23 February 2010
Watching the Winter Olympics in Canada, while they’re taking place on Canadian turf, brings up two distinct feelings: 1) Wow, Canadian pride can be a genuinely beautiful and touching thing; and 2) Wow, it must be tough to compete with the entire weight of the nation resting on your shoulders.
The two, of course, are linked. Until this year, Canada had, rather outrageously, never won an gold medal during any of the previous Olympics on home turf (c.f. Montreal, Calgary), but the Own the Podium initiative — which I see I can still donate our credit card reward points towards — has drawn considerable critique from both outside and inside the country. On NBC’s all-U.S. all-the-time coverage, U.S. athletes who are interviewed tend to speak of their performance in terms of personal goals, but Canadian athletes inevitably speak first of making Canada proud, or letting Canada down. This weekend, we saw Mellisa Hollingsworth — who got fifth place in the women’s skeleton after a bounce off the wall–repeatedly apologizing in tears for her performance. Then she held a press conference, where she apologized again for being a disappointment to her entire country. The perceived pressure was jarring: it’s not like Canadian athletes are being ripped away from their families when they enter the double-digits and sent to remote government-sponsored athletic training camps, but still.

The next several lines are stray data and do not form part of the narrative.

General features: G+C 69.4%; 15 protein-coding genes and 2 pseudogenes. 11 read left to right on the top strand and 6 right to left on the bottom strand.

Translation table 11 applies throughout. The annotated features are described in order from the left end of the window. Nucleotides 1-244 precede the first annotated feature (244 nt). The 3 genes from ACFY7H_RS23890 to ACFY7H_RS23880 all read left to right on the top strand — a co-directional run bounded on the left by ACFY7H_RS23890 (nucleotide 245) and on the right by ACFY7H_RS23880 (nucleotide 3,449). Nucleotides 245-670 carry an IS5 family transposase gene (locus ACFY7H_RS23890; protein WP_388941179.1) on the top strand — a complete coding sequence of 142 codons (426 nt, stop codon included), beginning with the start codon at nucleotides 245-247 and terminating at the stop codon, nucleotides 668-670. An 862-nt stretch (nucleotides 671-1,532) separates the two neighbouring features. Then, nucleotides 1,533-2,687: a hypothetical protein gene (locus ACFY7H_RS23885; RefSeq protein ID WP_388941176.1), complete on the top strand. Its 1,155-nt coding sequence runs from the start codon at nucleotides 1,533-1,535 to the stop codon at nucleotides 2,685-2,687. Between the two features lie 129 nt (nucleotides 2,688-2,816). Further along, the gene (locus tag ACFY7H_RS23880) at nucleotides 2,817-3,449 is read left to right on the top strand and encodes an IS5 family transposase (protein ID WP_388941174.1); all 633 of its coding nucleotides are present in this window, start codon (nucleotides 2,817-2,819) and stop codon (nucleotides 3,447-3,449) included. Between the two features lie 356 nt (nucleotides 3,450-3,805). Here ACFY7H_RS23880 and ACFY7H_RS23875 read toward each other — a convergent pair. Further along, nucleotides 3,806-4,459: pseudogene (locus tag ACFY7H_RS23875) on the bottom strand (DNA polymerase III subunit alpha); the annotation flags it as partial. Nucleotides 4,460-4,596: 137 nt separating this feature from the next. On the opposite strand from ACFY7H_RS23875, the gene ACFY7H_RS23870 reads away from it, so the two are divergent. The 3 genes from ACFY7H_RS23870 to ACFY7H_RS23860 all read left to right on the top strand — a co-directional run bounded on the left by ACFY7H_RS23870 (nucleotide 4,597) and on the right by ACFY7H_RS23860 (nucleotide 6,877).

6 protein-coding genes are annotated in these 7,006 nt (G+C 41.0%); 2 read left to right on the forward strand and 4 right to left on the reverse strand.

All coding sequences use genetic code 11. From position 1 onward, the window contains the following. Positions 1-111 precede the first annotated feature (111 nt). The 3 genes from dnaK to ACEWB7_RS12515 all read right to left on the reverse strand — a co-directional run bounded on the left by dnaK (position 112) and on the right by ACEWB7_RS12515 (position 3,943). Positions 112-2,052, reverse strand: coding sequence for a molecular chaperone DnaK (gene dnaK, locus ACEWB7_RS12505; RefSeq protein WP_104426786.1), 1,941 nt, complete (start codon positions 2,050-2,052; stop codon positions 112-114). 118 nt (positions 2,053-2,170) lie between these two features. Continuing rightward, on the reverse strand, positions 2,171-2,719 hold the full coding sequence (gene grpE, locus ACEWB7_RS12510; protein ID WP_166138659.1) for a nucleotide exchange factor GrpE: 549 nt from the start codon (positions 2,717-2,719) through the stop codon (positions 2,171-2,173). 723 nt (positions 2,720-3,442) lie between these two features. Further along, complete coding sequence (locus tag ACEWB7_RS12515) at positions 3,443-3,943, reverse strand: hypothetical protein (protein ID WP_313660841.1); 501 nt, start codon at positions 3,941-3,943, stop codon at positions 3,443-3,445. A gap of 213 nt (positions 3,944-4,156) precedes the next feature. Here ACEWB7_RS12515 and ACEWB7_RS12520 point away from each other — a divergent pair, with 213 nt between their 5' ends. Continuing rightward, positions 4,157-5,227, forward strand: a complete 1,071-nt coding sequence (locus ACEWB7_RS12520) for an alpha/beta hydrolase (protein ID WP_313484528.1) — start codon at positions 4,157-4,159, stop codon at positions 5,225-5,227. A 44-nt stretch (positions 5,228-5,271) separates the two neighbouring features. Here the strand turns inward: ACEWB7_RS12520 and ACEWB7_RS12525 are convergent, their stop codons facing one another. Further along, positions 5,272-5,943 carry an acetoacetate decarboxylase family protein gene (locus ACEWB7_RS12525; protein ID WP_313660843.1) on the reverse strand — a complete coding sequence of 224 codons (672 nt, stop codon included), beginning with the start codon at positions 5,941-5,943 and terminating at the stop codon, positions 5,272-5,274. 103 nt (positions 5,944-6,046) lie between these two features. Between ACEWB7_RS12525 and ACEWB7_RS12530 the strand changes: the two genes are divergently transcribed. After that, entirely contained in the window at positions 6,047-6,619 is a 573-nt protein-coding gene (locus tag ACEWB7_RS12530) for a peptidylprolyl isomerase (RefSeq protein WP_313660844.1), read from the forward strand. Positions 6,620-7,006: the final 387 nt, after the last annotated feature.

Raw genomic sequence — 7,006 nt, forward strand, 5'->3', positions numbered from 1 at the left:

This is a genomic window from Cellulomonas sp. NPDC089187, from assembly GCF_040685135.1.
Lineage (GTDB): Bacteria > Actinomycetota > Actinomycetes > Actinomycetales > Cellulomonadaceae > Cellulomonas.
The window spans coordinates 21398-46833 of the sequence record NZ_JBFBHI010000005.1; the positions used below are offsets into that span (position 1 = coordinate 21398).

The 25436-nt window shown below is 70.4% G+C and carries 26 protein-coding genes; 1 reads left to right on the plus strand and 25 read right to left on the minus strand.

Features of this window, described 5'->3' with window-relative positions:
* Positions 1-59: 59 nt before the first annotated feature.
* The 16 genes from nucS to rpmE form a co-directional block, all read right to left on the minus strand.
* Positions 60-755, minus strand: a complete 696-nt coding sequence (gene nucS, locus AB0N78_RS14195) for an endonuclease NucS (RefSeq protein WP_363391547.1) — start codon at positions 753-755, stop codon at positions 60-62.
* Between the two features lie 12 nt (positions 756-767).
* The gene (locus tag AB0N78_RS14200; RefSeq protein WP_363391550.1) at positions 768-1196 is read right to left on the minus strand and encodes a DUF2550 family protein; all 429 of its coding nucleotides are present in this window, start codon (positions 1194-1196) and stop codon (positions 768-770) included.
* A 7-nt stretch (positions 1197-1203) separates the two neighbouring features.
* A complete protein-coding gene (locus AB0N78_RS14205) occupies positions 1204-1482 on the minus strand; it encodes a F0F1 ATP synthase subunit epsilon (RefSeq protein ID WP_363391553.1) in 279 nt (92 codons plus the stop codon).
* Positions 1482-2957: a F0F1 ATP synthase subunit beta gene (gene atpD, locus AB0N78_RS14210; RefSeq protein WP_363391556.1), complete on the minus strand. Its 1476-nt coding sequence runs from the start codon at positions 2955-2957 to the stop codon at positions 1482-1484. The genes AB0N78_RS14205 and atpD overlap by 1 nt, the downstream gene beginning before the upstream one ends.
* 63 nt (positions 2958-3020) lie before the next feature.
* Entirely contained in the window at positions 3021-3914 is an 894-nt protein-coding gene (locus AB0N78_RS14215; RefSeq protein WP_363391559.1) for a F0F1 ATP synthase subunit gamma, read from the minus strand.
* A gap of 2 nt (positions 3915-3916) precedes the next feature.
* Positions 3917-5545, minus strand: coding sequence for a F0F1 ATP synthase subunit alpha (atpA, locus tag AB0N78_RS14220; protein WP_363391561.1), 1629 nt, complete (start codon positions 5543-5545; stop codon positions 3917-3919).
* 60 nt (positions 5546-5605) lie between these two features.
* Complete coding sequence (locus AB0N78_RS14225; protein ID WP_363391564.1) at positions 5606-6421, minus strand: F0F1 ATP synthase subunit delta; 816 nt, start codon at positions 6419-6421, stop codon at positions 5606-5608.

On the flip side, there was Manitoban Jon Montgomery’s gold in the men’s skeleton. Montgomery, who gives off the vibe of being someone you might actually know in real life, as opposed to a Wheaties-box Super-Elite Athlete, was elated at his win: repeatedly giving a shout-out to his hometown in Manitoba, lustily participating in several spontaneous rounds of “O Canada!” begun by the equally exhilarated crowd at Whistler during his television interview, demonstrating his skills as a used-car auctioneer, and — perhaps most awesomely — picking up a pitcher of beer from the crowd during his victory walk and polishing off about half of it during his interview with CTV. Dude just won a gold medal, and he’s going to sing the national anthem and drink beer, damn it!
You own that podium, Canada. But I am glad to be an ordinary civilian, with no gold-, silver-, or bronze-winning powers.